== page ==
Just like many of the B vitamins the roles of vitamin B6 include contributing to energy production, metabolism, helping reduce tiredness and fatigue and contributing to normal psychological function. But vitamin B6, also known as pyridoxine or P-5-P, is also involved with:
- the formation of cysteine, body proteins and structural compounds
- supporting the synthesis of chemicals involved with transmitting nerve signals within the nervous system
- supporting normal red blood cell formation
- helping regulate hormones
- supporting normal immune function4
Studies show that a deficiency of vitamin B6 is relatively rare, but characterised by mental confusion, depression and impaired nerve function.
Vitamin B7 – biotin
As a member of the B vitamin family, biotin also contributes to the metabolic processes in which protein and carbohydrates are broken down and converted into energy. But this B vitamin is a true beauty star since it contributes to normal hair condition and skin function. Biotin also contributes to the normal functioning of the nervous system and plays an important role in normal psychological function.
Dry, scaly skin, poor hair condition and hair loss, as well as conjunctivitis and neurological issues are just some of the symptoms that may be associated with a lack of biotin.4
Vitamin B9 – folate
Folate, also known as folic acid, tends to team up and work together with vitamin B12 in many body processes. Just like vitamin B6, folate helps reduce tiredness and fatigue, helps the production of new red blood cells and supports normal immune function. But this particular B vitamin has an important role to play during pregnancy when it's vitally important for DNA synthesis, cell growth and foetal development and supports the normal development of the baby's nervous system.
Without folate, cells do not divide and replicate properly which affects all cells and tissues in the body, but it is the high turnover cells such as red blood cells and cells that line the intestine and genital tracts that could be most affected.4
Women planning pregnancy require a diet rich in folate and are recommended to take a folic acid supplement to help reduce the risk of neural foetal abnormalities. Symptoms of folate deficiency include tiredness, fatigue and weight loss.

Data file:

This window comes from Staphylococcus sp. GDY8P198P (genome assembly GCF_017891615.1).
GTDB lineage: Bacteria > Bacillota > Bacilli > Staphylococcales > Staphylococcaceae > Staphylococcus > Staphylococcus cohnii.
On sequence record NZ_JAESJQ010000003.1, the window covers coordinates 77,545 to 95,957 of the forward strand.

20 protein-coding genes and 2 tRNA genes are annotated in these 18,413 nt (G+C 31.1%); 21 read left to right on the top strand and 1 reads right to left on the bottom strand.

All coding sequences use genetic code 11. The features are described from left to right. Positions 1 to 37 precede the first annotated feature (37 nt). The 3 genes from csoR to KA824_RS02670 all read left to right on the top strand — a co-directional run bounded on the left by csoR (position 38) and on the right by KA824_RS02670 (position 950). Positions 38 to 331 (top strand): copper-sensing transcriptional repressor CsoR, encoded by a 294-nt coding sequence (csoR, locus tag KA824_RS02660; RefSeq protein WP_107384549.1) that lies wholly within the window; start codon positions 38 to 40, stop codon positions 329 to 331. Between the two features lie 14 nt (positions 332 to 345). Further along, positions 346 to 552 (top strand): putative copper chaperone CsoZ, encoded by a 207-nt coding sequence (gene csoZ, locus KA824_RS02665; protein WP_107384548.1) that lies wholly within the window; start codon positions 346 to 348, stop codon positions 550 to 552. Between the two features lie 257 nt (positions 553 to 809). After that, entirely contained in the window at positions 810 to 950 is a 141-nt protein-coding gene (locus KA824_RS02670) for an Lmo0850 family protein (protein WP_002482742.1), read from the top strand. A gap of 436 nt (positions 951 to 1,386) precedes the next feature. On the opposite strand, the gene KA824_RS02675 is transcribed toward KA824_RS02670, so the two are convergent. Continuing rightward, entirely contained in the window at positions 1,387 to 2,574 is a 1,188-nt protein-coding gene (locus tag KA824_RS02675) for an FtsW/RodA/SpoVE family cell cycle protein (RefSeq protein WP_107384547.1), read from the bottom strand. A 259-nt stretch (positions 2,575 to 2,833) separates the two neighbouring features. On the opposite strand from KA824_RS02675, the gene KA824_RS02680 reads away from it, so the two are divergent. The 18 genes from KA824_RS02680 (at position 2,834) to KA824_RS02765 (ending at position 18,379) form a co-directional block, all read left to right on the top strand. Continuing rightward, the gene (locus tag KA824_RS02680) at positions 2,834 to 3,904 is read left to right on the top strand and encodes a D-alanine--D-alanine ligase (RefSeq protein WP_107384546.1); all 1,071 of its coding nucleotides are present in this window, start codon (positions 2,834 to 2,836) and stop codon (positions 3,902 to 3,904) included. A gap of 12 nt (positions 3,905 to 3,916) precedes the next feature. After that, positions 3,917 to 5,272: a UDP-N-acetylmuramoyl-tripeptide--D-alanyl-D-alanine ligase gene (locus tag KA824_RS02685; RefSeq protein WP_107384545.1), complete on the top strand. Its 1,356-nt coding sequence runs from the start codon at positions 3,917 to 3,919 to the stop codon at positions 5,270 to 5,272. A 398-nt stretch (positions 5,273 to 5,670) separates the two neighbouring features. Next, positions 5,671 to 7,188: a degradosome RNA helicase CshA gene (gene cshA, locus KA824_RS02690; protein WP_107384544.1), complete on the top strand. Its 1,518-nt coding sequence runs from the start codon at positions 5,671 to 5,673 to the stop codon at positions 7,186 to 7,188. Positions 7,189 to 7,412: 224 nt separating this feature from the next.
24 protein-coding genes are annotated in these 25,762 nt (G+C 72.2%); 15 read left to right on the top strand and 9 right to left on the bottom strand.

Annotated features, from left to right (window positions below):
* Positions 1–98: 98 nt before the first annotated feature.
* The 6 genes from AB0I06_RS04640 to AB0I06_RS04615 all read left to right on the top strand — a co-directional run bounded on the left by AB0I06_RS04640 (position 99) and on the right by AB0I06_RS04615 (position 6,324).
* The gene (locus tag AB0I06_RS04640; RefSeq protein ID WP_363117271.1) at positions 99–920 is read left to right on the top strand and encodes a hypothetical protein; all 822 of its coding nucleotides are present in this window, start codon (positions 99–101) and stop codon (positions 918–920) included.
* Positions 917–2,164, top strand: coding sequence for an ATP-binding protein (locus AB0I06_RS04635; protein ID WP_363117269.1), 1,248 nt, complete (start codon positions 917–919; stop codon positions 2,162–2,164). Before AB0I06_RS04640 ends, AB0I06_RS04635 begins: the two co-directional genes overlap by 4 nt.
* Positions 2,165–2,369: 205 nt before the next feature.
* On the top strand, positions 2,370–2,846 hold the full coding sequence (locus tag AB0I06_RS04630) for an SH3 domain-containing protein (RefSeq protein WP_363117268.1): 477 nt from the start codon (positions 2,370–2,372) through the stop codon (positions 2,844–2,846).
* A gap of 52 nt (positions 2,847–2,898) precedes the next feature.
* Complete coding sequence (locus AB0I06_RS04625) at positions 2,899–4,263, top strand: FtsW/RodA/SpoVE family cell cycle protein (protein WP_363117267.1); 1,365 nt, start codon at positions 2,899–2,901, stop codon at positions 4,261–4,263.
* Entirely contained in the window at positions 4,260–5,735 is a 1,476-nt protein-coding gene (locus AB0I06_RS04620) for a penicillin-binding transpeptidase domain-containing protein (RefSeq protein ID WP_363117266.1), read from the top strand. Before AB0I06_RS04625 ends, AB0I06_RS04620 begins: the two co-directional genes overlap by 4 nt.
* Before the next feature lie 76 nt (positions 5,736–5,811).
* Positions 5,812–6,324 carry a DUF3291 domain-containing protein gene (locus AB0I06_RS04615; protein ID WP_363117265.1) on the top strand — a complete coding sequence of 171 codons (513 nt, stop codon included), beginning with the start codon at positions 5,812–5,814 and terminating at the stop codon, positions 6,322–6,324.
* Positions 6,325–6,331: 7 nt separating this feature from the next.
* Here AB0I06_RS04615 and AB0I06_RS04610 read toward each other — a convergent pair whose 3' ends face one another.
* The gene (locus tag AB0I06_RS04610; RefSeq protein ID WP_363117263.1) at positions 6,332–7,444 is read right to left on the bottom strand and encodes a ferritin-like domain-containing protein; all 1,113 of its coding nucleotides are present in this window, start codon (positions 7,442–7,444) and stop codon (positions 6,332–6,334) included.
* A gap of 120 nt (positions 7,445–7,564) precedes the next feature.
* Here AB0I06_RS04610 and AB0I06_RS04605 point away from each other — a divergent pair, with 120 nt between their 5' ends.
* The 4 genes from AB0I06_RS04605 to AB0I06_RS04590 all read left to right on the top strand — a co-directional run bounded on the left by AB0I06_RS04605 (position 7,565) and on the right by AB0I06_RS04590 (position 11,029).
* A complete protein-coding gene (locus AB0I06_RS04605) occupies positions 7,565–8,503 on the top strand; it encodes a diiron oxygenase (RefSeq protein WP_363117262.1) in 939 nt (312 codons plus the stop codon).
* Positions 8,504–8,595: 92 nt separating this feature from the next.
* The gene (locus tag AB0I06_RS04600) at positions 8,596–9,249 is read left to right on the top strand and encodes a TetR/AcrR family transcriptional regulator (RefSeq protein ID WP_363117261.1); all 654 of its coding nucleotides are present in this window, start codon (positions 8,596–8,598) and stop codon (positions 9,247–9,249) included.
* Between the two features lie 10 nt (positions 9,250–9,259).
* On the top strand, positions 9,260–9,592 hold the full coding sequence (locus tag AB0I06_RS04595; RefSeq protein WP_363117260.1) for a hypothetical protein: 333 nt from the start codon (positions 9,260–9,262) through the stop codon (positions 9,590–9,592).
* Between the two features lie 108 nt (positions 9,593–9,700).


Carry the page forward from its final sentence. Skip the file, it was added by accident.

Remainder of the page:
Vitamin B12 – cobalamin
Vitamin B12 is generally known as cobalamin, however there are many variations of vitamin B12 including methylcobalamin, adenosylcobalamin, cyanocobalamin, hydroxocobalamin.5
In its natural state vitamin B12 is found bound to protein in food, the action of stomach acid during digestion releases B12 which then combines with a substance in the stomach called intrinsic factor, before being absorbed into the bloodstream.
Vitamin B12 like many of the other B vitamins plays a part in supporting the production of new red blood cells. As well as this, vitamin B12 is a coenzyme for a variety of metabolic functions including carbohydrate and fat metabolism and protein synthesis. Vitamin B12 is responsible for reactivating folate and they work together to help synthesise DNA.4
A deficiency of vitamin B12 is commonly seen in the elderly and some vegans and may result in a form of anaemia. Signs and symptoms of low levels of vitamin B12 may include numbness, pins and needles, fatigue, diarrhoea, depression, mental confusion and a smooth tongue.6
The many roles of the B vitamins
In a general sense the B vitamins tend to interact with enzymes and enable the enzymes to function more effectively. They facilitate and influence vital cellular chemical reactions such as energy production and help regulate the metabolic and physiological processes considered indispensable for the proper functioning of the body.7
How do the B vitamins support fitness levels?
When it comes to sports, physical performance and leading a more active lifestyle, B vitamins are incredibly important whether you're a top athlete or simply enjoy regular workouts at the gym. This is because vitamins B1, B2, B3, B5, B6 and B12 all contribute to normal energy yielding metabolism. What's more vitamins B2, B3, B5, B6 and B12 also contribute to the reduction of tiredness and fatigue which could come in handy for supporting motivation, helping build stamina or for helping your post workout recovery.
Could B vitamins help premenstrual hormone balance?
Some women experience a range of symptoms during the premenstrual phase of their cycle such as low mood, breast tenderness and bloating, which may be associated with changing hormone levels. There are two B vitamins that may be helpful for supporting monthly hormone balance. Studies have shown that vitamin B5 is required for the normal synthesis of reproductive steroid hormones (oestrogen, progesterone, testosterone) and vitamin B6 is involved in the regulation of hormonal activity, which makes them an ideal combination for those hormonally challenging months.